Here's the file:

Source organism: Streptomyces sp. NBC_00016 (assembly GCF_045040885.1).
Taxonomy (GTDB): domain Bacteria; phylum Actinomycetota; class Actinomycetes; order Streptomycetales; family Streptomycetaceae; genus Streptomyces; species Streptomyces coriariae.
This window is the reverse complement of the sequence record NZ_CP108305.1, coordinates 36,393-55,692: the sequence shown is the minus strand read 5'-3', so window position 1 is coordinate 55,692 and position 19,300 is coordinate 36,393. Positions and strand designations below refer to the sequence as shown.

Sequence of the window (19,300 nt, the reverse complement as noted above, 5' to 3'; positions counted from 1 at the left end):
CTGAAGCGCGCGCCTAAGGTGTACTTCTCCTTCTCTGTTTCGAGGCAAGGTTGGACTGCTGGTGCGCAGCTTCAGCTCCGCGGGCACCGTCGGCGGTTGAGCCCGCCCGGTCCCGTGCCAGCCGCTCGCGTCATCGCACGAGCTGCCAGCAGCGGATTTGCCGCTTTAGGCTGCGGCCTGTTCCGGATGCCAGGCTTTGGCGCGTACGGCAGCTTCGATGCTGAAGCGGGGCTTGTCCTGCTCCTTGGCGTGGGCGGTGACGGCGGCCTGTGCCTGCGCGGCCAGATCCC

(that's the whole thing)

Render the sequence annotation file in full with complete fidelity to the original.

Source organism: Streptomyces sp. NBC_00016 (assembly GCF_045040885.1).
Taxonomy (GTDB): domain Bacteria; phylum Actinomycetota; class Actinomycetes; order Streptomycetales; family Streptomycetaceae; genus Streptomyces; species Streptomyces coriariae.
This window is the reverse complement of the sequence record NZ_CP108305.1, coordinates 36,393-55,692: the sequence shown is the minus strand read 5'-3', so window position 1 is coordinate 55,692 and position 19,300 is coordinate 36,393. Positions and strand designations below refer to the sequence as shown.

Sequence of the window (19,300 nt, the reverse complement as noted above, 5' to 3'; positions counted from 1 at the left end):
CTGAAGCGCGCGCCTAAGGTGTACTTCTCCTTCTCTGTTTCGAGGCAAGGTTGGACTGCTGGTGCGCAGCTTCAGCTCCGCGGGCACCGTCGGCGGTTGAGCCCGCCCGGTCCCGTGCCAGCCGCTCGCGTCATCGCACGAGCTGCCAGCAGCGGATTTGCCGCTTTAGGCTGCGGCCTGTTCCGGATGCCAGGCTTTGGCGCGTACGGCAGCTTCGATGCTGAAGCGGGGCTTGTCCTGCTCCTTGGCGTGGGCGGTGACGGCGGCCTGTGCCTGCGCGGCCAGATCCC